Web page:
The Conservative Party of Canada has painted itself into a corner on the issue of climate change. Were the issue not quite so pressing, and the injury not so entirely self-inflicted, one could almost feel sorry for the party. Here they are, hoping to form the government in a country where the majority of people recognize climate change as the massive threat it is, and the Conservatives can only shout, “Look over there! China!” and try to change the subject.
For months and months now, the Conservatives have actively demonized the least intrusive, lowest-regulation, fairest, most efficient, one could almost say most “conservative” means of fighting climate change. By rights, a price on carbon ought to be a Conservative policy, and had they just quietly taken a carbon tax on board, with a couple of branding tweaks, few would have noticed and very few would have minded.
As it is, the Conservatives have thrown their ideological child—pay for what you use—to the wolves. They are left making nebulous promises to go after big, bad businesses while offering layers and layers of government incentives and “behave yourselves” subsidies, all of which will necessitate kilometres and kilometres of red tape and will be paid for with tax money. The left could sue.
The Conservative Party’s carbon-priceless, yet otherwise oblique environmental platform, states that it will impose standards on “major emitters,” but it doesn’t go so far as to offer much in the way of specifics as to what those standards—or the consequences of violating them—would be.
In keeping with the rest of the tone of the Dad-themed campaign, theirs is the “Don’t give me that look and don’t make me turn this car around” of environmental platforms, and an eye-roll is the almost involuntary response. Also, they like to tell scary stories about carbon pricing, tales that don’t always hold up under scrutiny.
The fact of the matter is that subsidies have proven to be far less effective than carbon pricing at achieving a reduction in emissions. Among other things, a carbon tax allows the people with the most knowledge of their particular business or household to decide if, and better yet, how (from a full energy audit at a refrigeration plant to tossing out that ancient beer fridge) to best to shrink their carbon footprint.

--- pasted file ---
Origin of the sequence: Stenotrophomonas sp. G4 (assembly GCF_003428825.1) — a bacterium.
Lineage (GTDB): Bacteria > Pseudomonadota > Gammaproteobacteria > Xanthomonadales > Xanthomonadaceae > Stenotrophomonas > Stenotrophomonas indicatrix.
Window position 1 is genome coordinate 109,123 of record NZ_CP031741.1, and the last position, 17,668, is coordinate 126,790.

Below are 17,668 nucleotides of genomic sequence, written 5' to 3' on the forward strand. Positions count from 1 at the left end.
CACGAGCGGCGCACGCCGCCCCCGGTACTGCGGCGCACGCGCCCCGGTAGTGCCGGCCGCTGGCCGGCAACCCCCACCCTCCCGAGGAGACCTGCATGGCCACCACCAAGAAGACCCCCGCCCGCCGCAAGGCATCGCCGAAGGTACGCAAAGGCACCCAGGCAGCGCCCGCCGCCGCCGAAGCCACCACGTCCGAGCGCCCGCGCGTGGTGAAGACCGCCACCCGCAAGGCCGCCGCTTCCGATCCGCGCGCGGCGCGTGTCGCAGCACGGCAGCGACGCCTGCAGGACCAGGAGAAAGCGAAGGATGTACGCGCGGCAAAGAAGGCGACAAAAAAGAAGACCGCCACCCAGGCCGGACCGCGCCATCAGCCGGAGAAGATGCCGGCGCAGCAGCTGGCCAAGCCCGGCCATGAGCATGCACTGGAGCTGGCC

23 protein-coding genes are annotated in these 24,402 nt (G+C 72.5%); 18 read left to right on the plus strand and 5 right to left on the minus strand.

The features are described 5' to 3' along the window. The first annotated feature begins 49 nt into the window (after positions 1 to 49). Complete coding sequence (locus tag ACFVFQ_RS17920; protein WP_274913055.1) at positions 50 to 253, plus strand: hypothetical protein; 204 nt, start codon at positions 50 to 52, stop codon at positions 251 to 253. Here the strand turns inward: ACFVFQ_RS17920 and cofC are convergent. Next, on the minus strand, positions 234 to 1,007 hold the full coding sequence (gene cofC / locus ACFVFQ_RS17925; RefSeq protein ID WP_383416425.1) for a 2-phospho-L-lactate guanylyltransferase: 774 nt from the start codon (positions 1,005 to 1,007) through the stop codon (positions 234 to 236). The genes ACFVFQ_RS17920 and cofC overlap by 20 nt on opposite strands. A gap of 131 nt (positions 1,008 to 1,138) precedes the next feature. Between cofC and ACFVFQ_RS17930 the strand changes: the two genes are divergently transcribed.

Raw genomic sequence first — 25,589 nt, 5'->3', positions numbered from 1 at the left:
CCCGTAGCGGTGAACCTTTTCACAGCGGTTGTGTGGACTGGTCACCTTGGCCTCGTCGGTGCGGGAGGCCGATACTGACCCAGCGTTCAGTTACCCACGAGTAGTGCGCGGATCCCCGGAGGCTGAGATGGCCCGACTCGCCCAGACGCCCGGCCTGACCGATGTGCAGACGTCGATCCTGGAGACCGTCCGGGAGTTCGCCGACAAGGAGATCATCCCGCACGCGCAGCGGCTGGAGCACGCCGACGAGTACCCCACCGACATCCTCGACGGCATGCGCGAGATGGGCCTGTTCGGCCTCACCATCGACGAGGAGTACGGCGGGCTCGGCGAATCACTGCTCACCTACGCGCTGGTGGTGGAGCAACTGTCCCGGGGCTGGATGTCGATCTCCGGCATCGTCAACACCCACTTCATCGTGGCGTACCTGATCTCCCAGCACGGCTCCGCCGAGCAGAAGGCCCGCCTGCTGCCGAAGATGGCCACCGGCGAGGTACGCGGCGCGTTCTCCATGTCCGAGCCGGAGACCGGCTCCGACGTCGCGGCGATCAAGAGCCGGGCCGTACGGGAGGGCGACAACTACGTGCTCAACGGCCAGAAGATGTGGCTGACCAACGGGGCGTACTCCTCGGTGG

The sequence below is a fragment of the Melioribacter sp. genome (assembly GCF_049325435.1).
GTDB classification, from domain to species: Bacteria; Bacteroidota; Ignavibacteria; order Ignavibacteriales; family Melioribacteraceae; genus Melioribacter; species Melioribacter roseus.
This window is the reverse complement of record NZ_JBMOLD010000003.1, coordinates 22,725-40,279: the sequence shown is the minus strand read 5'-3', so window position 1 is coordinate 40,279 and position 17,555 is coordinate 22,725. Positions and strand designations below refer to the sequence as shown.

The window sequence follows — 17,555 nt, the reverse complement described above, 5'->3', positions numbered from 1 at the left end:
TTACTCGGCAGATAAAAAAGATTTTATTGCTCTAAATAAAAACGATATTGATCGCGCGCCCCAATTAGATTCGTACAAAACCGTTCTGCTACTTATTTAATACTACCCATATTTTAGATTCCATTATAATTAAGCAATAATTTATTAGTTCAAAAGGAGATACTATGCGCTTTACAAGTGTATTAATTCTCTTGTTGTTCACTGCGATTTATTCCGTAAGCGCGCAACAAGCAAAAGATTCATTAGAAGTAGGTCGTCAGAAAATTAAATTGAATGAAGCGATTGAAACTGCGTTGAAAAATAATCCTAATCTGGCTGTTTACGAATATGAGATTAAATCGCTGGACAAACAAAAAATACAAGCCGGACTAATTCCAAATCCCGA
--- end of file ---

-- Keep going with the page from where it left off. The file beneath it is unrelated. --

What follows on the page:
But Andrew Scheer has made it clear that eliminating the carbon tax is the first thing his party will do if elected, and there’s no turning back from that promise now. Scheer offers this no-carbon-tax information at the drop of any questions about how the Conservatives plan to tackle climate change. He keeps telling Canadians about the thing he plans to take away, as if that fills the void.
It sure looks as if the Conservatives don’t have much of anything to offer anyone who isn’t a flat-out climate change denier, and that’s not a good position for a party that would like you to think of them as the mainest of the mainstream to have painstakingly manoeuvred itself into.
As far as the climate is concerned, It’s like we have a grease fire and it’s already out of the pan and all the experts agree the whole kitchen is about to go up in flames, and then our only house. This thing is way past the point where the Conservatives can openly claim that there is no fire. Almost no one in Canada is buying that anymore, and if they are they’re voting for Maxime Bernier anyway, and the Conservatives know that.